Get easy tips for egg-free baking and the best vegan egg substitutes you can use! Now your favorite baked goods are simple to make healthy and vegan!
Hello my friends! Hope you're having a fabulous day and are ready to dive into the world of egg-free baking!
I get a lot of questions/requests for vegan recipes, so I thought it would be fun to walk you through my favorite vegan egg substitutes, give you some of my general vegan baking tips and also give you some examples of how you can use these egg replacements in your own baking.
Ready to dive in? Let's DO this!
How to Make an Egg Substitute (VIDEO)
Quick Vegan Baking Tips
In general, I suggest that you don't try to replace more than 2 (sometimes 3) eggs at a time. If a recipe calls for 4 eggs, replacing them just won't give you the same results.
Eggs have very specific purposes in baking, the first is to act as a binder. The eggs help hold the baked goods together, so it's not crumbly and dry.
The second reason is the structure. Eggs can provide lift and texture to baked goods, and when that is the main purpose, I haven't found success replacing them. Something like a sponge cake or gluten-free sandwich bread, relies on those eggs for lift, but also that squishy, crumb texture. If you replaced all the eggs, you'd likely end up with a gooey, underbaked mess on your hands.
So…stick with recipes that use one or two eggs, or that have specifically been designed to be vegan already.
Best types of recipes for replacing eggs:
- Waffles (if eggs aren't separated)
Common Vegan Egg Substitutes
There are actually quite a few ways to replace eggs in baking and today we're going to talk through the most common ones.
I'm excited to be partnering with my friends at Bob's Red Mill to bring you today's post because they actually carry three of my favorite egg substitution ingredients. I'll be linking to their specific products through the post, so make sure to go over to their site and check them out!
1. Flaxseed Meal
This is probably the one you'll see me use most often. It's simple to make, has a great texture, and adds more nutrition to your baked goods.
How to make a flax egg: mix 1 tablespoon flaxseed meal + 3 tablespoons water and let sit for 5 minutes. Here's a post that also shows you how to make a flax egg!
2. Chia Seeds
Similar to flaxseed meal, you can also use chia seeds or ground chia powder to replace eggs in vegan baking. Made the same way flax eggs are made, chia eggs have an equally nice texture but can change the color of your baked goods slightly because of their dark color.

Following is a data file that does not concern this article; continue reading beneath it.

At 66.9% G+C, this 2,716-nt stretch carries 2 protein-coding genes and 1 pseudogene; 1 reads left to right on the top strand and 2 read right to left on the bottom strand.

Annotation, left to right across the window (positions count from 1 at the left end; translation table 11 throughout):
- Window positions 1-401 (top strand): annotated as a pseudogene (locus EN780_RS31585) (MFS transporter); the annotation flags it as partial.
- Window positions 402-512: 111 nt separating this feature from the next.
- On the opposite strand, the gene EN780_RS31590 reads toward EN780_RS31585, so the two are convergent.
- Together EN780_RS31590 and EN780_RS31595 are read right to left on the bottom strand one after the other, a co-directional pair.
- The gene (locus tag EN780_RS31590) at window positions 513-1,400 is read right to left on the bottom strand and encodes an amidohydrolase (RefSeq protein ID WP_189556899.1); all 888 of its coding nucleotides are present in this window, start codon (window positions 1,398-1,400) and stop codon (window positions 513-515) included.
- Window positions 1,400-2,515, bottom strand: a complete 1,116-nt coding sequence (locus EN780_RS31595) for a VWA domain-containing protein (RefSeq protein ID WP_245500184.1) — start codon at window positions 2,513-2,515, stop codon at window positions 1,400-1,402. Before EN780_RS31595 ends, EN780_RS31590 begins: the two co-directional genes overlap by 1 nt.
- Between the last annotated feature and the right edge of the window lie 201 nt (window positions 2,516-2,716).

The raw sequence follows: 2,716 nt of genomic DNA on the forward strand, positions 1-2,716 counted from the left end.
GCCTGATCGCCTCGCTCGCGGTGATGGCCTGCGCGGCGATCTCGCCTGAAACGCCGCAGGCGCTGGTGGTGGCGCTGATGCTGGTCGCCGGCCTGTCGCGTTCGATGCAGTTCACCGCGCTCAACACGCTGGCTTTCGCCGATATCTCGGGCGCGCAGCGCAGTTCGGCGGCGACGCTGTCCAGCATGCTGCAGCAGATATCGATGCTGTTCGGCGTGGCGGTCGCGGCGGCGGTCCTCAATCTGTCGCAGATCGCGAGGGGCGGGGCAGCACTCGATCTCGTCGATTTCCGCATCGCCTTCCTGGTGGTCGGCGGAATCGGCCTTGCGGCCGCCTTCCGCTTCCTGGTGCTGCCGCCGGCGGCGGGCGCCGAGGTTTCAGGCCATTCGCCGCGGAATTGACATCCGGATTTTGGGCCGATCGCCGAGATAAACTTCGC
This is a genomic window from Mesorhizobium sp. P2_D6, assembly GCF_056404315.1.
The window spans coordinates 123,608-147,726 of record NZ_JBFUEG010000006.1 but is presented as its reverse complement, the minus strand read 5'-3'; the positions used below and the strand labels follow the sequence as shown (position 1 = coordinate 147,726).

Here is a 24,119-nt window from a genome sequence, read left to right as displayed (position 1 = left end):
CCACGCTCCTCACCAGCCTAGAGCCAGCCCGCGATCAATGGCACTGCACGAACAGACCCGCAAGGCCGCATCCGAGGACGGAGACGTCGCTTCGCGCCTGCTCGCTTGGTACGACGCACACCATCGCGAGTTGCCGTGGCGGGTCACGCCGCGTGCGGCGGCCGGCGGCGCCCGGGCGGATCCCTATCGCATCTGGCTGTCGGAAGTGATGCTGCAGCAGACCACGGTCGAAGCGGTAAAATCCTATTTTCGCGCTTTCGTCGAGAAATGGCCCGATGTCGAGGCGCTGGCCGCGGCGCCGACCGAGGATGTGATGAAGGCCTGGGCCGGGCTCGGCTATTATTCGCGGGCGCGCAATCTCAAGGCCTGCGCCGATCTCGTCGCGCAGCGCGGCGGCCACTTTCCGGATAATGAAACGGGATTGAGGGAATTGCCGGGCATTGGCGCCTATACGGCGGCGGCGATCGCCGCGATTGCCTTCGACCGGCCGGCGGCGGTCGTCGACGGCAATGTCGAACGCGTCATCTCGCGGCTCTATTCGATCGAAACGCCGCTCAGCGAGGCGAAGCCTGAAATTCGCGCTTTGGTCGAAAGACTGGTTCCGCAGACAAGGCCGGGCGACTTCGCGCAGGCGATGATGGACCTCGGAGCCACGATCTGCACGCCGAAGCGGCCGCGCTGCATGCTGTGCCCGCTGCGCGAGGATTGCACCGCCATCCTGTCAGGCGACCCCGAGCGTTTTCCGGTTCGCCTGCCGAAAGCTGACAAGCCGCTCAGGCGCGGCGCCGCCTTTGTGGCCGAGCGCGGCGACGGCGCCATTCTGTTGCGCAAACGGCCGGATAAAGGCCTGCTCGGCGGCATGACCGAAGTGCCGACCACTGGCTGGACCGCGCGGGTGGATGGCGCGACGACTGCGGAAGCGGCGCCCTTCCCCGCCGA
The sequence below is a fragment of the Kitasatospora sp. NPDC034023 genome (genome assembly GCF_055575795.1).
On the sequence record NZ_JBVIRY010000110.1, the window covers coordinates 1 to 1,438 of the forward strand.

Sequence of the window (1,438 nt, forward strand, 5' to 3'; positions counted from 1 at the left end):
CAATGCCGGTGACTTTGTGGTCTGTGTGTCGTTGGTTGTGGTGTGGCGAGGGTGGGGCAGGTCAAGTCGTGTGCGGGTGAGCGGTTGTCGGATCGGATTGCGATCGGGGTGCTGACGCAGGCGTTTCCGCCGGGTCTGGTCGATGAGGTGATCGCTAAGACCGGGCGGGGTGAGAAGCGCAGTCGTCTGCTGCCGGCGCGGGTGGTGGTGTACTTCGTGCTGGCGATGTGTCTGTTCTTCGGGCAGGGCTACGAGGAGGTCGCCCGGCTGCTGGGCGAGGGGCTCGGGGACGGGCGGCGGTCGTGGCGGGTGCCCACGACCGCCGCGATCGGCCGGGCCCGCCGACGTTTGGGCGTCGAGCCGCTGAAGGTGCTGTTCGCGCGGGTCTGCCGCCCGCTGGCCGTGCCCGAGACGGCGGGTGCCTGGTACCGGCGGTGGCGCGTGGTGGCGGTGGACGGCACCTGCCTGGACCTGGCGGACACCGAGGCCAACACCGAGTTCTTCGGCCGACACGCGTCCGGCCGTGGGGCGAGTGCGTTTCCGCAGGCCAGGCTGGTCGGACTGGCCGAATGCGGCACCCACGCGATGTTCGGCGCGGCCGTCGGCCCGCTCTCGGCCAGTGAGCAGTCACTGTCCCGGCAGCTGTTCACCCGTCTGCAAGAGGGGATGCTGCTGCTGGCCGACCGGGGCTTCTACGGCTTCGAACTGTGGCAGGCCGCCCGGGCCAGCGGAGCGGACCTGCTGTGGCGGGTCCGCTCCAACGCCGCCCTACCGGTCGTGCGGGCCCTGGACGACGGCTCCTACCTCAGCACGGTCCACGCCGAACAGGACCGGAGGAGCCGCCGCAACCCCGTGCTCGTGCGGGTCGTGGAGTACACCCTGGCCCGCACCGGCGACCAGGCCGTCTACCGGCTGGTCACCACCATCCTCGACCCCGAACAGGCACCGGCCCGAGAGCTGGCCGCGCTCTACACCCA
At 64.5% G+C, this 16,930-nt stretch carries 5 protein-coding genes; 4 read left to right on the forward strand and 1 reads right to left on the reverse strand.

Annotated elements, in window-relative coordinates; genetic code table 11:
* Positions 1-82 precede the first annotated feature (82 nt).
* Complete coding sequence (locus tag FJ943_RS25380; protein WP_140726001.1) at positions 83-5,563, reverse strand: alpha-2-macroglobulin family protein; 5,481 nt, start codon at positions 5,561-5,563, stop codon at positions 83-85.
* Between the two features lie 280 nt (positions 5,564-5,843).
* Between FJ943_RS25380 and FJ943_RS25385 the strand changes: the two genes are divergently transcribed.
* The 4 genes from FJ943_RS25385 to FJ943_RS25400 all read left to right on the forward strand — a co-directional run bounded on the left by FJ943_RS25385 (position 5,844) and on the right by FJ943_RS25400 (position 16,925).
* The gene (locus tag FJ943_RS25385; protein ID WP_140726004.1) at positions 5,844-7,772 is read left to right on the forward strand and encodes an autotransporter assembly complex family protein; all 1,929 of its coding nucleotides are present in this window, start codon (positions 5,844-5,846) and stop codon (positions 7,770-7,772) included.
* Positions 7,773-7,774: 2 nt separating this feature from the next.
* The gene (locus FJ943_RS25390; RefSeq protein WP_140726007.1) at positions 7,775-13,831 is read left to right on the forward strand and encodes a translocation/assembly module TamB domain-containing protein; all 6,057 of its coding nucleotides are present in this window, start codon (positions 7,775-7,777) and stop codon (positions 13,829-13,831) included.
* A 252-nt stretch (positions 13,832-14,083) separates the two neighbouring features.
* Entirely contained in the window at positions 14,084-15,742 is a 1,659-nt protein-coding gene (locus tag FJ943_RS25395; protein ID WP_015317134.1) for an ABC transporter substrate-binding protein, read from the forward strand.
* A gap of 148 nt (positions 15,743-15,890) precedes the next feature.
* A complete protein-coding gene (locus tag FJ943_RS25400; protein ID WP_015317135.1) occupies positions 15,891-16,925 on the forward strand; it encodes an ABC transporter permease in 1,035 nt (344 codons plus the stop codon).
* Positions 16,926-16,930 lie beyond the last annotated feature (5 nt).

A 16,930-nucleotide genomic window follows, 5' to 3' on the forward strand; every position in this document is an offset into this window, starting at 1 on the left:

How to make a chia egg: mix 1 tablespoon chia seeds (or chia seed meal) + 3 tablespoons water and let sit for 5 minutes
3. Vegan Egg Replacers
There are also products that are made specifically for replacing eggs. Bob's Red Mill has a vegan + gluten-free egg replacer that I really like. It's made with high-quality ingredients, has a lighter texture than flax seed meal (or chia) and works well in pretty much every recipe I've tried. You can find it on their website or also on Amazon!
How to make a vegan egg: follow the instructions on the package!
4. Fruit Puree
My final egg substitute recommendation is fruit puree! Yep, you can actually use mashed up fruit to replace the eggs in your baking. To keep things straightforward, here are my favorite fruit replacements:
- Unsweetened Applesauce
- Sweet Potato
- Butternut Squash
- Pear Butter
Yes, even avocado!
One thing to keep in mind if you're making eggs out of fruit, is that some have a strong flavor/color. For example, if you add banana, your baked good will taste like banana. Pumpkin/Sweet Potato, it will have an orange hue. Avocado? It will likely taste like avocado.
The most plain-Jane one is definitely applesauce and for the others (minus the banana), you can somewhat mask the flavor by incorporating them into a recipe that already has a strong flavor like chocolate or coffee. But the dark color of those two options will also hide the orange color.
Healthy Vegan Recipes
Now that you know how to substitute eggs in your vegan baking, let's talk about specific recipes! I wanted to give you some of my favorite vegan recipes from the site, but also break them down by category. As I mentioned above, I have found the best success when replacing eggs in things like cookies, muffins, and pancakes!